- Where can I get advice on whether, when, and how to say “no” to service and other requests and invitations?
- Can I hire a student (or two or three) as a teaching or lab or research assistant?
- What are department and College expectations related to end-of-course surveys? Is there a required form or process? Should I be asking anything in particular? Who will see my end-of-course student feedback? How are student evaluations of teaching used in the review and promotion process?
- Will anyone be observing my teaching?
- Can I invite guest speakers to my class? Can I offer them an honorarium?
- How do we balance class and lab instruction in our department?
- I’ve got a steady stream of students coming to my office all the time; I’m very committed to supporting and mentoring them but I can’t figure out how to get any other work done. Do you have any advice?
- Some additional perspective on this question: You’ll probably want to seek advice and perspective from other colleagues in your department in addition to other colleagues at Macalester – beyond those in your department – who share some of your key social identities. Colleagues from historically under-represented groups are typically highly sought after mentors for marginalized students. I am more than happy to connect you with colleagues who might have insight and experience here, just drop me a note at [email protected].
- Your other department colleagues might be particularly helpful for questions such as:
- How much reading should I assign each week?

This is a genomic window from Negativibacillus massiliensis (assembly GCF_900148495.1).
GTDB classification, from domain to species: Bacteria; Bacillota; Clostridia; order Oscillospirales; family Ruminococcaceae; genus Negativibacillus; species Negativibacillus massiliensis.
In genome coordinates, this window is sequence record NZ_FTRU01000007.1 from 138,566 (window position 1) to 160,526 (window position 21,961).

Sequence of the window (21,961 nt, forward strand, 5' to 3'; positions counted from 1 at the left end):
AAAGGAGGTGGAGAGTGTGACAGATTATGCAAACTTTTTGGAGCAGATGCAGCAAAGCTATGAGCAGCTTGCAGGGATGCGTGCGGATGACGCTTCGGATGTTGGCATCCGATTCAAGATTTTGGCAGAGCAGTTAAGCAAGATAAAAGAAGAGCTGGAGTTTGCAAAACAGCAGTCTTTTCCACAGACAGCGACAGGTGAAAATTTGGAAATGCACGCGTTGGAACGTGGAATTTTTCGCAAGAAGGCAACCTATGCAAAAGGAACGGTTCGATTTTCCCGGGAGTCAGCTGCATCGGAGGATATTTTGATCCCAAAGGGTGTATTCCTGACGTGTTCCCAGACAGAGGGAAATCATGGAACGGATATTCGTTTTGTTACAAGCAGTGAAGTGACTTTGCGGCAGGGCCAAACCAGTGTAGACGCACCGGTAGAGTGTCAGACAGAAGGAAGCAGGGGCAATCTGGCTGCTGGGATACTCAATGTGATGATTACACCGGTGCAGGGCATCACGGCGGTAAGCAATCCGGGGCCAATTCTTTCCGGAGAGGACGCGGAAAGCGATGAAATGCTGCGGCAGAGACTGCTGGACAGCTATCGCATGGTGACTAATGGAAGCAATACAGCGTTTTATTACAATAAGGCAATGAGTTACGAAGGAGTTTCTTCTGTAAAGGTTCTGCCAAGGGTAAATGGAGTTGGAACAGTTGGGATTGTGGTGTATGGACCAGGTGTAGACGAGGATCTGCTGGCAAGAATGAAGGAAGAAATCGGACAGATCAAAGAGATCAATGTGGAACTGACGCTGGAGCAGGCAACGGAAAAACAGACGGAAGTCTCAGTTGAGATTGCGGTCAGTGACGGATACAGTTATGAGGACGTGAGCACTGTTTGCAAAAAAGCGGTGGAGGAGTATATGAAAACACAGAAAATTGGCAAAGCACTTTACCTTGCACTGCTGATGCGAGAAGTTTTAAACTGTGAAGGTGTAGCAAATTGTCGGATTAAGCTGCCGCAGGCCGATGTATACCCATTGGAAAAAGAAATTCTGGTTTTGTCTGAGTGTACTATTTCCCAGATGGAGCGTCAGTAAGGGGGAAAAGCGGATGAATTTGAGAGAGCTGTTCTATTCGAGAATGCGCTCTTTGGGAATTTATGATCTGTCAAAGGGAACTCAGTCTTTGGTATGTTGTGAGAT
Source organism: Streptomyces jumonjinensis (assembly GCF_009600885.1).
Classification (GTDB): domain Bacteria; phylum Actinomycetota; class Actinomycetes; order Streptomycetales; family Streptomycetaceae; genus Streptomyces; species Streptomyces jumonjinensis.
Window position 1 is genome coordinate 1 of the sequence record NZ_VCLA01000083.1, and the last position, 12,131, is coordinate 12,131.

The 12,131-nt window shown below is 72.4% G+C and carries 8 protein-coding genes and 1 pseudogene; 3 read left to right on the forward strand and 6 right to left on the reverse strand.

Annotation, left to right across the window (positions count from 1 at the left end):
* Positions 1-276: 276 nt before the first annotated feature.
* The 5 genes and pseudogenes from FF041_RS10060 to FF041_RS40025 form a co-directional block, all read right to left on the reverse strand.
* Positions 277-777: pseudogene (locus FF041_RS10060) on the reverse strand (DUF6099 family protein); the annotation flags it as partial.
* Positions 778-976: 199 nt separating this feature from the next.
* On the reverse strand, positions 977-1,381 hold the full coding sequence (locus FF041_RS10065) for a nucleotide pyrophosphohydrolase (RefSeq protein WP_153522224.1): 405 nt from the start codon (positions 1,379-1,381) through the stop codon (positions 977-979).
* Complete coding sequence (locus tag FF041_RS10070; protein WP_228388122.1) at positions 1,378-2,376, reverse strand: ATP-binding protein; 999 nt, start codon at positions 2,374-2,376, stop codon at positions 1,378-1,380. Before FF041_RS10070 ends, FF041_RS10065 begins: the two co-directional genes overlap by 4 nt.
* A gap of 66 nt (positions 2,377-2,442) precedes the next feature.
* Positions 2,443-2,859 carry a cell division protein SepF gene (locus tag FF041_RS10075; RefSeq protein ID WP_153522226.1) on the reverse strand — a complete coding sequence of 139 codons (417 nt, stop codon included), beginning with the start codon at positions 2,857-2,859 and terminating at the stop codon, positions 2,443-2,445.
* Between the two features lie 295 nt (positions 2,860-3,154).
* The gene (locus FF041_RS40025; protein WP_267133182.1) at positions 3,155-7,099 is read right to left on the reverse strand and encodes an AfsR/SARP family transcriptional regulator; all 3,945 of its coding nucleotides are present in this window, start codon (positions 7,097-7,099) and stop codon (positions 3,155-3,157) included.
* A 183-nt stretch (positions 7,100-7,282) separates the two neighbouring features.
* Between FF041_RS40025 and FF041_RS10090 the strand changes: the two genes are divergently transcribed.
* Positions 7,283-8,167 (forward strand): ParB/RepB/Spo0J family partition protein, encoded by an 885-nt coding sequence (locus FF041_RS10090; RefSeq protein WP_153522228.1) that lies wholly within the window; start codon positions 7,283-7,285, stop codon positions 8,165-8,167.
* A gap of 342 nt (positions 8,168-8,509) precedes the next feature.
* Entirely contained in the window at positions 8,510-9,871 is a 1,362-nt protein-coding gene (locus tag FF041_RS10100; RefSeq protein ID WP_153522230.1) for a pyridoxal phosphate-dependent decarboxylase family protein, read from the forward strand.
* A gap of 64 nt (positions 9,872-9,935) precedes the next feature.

- Wow, that class discussion just fell totally flat… any suggestions?
- I’d like to administer untimed exams, but I don’t want to extend into the next class period. Can I think about that with you?
- Have you used a student research assistant? How does that work?
- Your department coordinator can help you answer questions such as:
- How do I get keys to my office?
- How do I get my computer?
- Can I order specific supplies for my office?
- When does mail get delivered?
- What if I need to mail something to a colleague at another school?
- What is the process for scanning and copying?
- I’ve been approved to hire a work study student, what do I do now?
- Does the department have a refrigerator and a microwave where I can store and heat my lunch?
The Serie Center and the Kofi Annan Institute for Global Citizenship provide some structured opportunities to learn more about Macalester and to build relationships with colleagues:
- All first-year tenure-track faculty members receive a course release to participate in the New Faculty Seminar, which runs from 12-1 pm every Wednesday during the academic year.
- Pre-tenure faculty in their second year and beyond are welcome to a monthly gathering on the first Monday of the month, from noon to 1 p.m.
- The Kofi Annan Institute for Global Citizenship (KAIGC) supports a regular meeting for pre-tenure Black, Indigenous, People of Color (BIPOC) faculty. Please contact Dean of the KAIGC Donna Maeda ([email protected]) for more information.
- Connected Colleagues is our pre-tenure faculty mentoring program that pairs new colleagues with a senior colleague from outside of their department. Let me know if you are interested in participating; we can talk more about the program and strategize ways to identify a mentor who will best support you.
- Your department chair, again, can serve as an important mentor for you, as can senior members of your department. The Faculty Handbook notes that one responsibility of the department chair is to “Mentor pre-tenure faculty members in the department on how to meet the tenure expectations of the College.” Other department chair duties (as described in the department chair handbook) include:
- orienting new faculty to the college and the profession.
- assessing the quality of teaching, advising, and course offerings in the department.
- supporting the continual improvement of teaching and advising in the department, including providing individual feedback and offering opportunities for discussion of relevant issues by department colleagues.